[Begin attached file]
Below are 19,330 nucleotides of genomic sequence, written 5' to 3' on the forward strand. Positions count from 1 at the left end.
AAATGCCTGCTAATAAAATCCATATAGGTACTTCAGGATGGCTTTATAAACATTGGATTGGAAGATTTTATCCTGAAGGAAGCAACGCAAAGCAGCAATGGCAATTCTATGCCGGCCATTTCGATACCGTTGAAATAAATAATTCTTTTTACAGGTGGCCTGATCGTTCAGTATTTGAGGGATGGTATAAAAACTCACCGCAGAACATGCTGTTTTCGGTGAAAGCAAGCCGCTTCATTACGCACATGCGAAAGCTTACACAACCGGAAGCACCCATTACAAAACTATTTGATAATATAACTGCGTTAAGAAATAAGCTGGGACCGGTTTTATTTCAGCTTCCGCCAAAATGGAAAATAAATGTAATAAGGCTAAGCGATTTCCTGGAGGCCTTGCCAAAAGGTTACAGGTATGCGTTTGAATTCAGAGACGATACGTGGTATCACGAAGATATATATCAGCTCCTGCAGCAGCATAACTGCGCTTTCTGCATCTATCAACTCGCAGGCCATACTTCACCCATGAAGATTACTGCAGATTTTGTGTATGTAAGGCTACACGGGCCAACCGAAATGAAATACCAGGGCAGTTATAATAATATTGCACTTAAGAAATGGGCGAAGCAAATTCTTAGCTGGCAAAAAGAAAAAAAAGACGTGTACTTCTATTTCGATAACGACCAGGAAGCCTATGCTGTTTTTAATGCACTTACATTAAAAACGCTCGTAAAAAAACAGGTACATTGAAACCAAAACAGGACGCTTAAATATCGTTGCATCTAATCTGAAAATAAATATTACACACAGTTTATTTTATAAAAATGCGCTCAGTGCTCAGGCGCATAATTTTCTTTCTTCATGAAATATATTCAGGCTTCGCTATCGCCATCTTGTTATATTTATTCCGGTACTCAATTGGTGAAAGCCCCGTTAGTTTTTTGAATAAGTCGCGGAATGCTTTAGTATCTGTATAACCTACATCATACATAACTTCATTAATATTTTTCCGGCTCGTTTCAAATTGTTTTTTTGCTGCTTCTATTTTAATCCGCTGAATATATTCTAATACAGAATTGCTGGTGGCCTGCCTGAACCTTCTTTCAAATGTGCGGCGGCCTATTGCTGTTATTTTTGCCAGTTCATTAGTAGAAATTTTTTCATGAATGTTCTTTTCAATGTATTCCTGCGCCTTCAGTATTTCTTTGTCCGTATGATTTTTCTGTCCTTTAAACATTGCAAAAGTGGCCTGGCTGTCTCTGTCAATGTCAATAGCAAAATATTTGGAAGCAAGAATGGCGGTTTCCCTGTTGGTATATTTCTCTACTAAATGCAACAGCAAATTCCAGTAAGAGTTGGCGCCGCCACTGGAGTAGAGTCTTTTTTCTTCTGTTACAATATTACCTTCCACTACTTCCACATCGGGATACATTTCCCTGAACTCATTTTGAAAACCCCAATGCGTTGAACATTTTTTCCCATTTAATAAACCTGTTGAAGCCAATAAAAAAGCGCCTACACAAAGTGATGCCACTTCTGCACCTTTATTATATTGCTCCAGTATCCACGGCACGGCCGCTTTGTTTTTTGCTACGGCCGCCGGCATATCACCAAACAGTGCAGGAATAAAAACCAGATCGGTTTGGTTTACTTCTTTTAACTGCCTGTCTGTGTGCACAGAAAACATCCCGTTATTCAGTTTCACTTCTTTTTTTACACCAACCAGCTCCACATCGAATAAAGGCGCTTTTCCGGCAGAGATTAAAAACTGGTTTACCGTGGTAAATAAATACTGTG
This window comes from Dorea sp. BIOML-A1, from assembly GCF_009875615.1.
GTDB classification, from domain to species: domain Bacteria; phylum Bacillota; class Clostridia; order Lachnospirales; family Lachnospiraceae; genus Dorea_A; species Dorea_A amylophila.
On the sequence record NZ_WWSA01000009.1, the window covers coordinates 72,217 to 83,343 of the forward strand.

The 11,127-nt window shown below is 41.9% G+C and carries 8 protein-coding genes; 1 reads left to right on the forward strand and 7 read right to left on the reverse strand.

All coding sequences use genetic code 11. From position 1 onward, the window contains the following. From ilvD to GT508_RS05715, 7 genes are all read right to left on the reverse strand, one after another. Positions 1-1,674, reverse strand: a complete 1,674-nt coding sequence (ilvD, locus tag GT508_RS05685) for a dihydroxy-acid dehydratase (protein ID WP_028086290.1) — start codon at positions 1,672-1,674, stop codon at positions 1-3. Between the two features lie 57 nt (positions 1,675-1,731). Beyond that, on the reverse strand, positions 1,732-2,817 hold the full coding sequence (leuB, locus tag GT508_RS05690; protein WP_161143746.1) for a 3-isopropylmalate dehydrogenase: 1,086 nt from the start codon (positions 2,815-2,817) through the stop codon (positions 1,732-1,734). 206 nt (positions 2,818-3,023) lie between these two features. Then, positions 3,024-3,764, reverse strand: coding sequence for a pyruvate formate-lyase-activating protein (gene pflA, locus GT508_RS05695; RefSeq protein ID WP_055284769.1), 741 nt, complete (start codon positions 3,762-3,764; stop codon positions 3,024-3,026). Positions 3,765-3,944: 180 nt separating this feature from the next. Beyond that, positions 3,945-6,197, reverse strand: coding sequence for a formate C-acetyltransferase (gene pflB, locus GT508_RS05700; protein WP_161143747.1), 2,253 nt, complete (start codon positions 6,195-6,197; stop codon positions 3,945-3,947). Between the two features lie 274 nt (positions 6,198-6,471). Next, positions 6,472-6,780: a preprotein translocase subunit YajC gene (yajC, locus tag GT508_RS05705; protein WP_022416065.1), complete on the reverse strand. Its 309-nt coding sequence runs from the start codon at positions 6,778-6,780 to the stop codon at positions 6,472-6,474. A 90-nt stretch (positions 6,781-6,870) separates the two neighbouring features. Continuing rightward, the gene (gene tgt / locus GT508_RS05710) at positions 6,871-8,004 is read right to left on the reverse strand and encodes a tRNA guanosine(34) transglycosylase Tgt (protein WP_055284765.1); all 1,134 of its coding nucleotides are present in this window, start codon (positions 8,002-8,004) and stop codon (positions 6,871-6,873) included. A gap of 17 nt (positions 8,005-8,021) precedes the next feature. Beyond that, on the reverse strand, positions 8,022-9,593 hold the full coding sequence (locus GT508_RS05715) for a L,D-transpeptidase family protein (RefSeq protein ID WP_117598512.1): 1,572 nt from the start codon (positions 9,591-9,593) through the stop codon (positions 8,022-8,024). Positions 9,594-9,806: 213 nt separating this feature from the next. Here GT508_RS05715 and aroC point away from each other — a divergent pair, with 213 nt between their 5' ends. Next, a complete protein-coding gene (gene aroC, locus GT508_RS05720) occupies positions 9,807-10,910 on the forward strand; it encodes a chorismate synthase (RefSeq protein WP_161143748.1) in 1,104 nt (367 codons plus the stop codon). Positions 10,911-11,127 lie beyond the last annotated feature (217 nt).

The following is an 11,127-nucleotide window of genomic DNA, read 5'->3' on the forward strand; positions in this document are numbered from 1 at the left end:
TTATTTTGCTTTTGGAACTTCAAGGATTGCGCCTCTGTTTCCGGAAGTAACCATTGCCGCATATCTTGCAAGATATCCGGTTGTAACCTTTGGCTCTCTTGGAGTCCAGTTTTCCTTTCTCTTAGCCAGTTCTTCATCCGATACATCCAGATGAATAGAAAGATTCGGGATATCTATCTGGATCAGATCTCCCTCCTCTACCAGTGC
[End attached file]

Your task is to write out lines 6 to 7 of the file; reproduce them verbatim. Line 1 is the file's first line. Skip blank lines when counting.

The 11,127-nt window shown below is 41.9% G+C and carries 8 protein-coding genes; 1 reads left to right on the forward strand and 7 read right to left on the reverse strand.

All coding sequences use genetic code 11. From position 1 onward, the window contains the following. From ilvD to GT508_RS05715, 7 genes are all read right to left on the reverse strand, one after another. Positions 1-1,674, reverse strand: a complete 1,674-nt coding sequence (ilvD, locus tag GT508_RS05685) for a dihydroxy-acid dehydratase (protein ID WP_028086290.1) — start codon at positions 1,672-1,674, stop codon at positions 1-3. Between the two features lie 57 nt (positions 1,675-1,731). Beyond that, on the reverse strand, positions 1,732-2,817 hold the full coding sequence (leuB, locus tag GT508_RS05690; protein WP_161143746.1) for a 3-isopropylmalate dehydrogenase: 1,086 nt from the start codon (positions 2,815-2,817) through the stop codon (positions 1,732-1,734). 206 nt (positions 2,818-3,023) lie between these two features. Then, positions 3,024-3,764, reverse strand: coding sequence for a pyruvate formate-lyase-activating protein (gene pflA, locus GT508_RS05695; RefSeq protein ID WP_055284769.1), 741 nt, complete (start codon positions 3,762-3,764; stop codon positions 3,024-3,026). Positions 3,765-3,944: 180 nt separating this feature from the next. Beyond that, positions 3,945-6,197, reverse strand: coding sequence for a formate C-acetyltransferase (gene pflB, locus GT508_RS05700; protein WP_161143747.1), 2,253 nt, complete (start codon positions 6,195-6,197; stop codon positions 3,945-3,947). Between the two features lie 274 nt (positions 6,198-6,471). Next, positions 6,472-6,780: a preprotein translocase subunit YajC gene (yajC, locus tag GT508_RS05705; protein WP_022416065.1), complete on the reverse strand. Its 309-nt coding sequence runs from the start codon at positions 6,778-6,780 to the stop codon at positions 6,472-6,474. A 90-nt stretch (positions 6,781-6,870) separates the two neighbouring features. Continuing rightward, the gene (gene tgt / locus GT508_RS05710) at positions 6,871-8,004 is read right to left on the reverse strand and encodes a tRNA guanosine(34) transglycosylase Tgt (protein WP_055284765.1); all 1,134 of its coding nucleotides are present in this window, start codon (positions 8,002-8,004) and stop codon (positions 6,871-6,873) included. A gap of 17 nt (positions 8,005-8,021) precedes the next feature. Beyond that, on the reverse strand, positions 8,022-9,593 hold the full coding sequence (locus GT508_RS05715) for a L,D-transpeptidase family protein (RefSeq protein ID WP_117598512.1): 1,572 nt from the start codon (positions 9,591-9,593) through the stop codon (positions 8,022-8,024). Positions 9,594-9,806: 213 nt separating this feature from the next. Here GT508_RS05715 and aroC point away from each other — a divergent pair, with 213 nt between their 5' ends. Next, a complete protein-coding gene (gene aroC, locus GT508_RS05720) occupies positions 9,807-10,910 on the forward strand; it encodes a chorismate synthase (RefSeq protein WP_161143748.1) in 1,104 nt (367 codons plus the stop codon). Positions 10,911-11,127 lie beyond the last annotated feature (217 nt).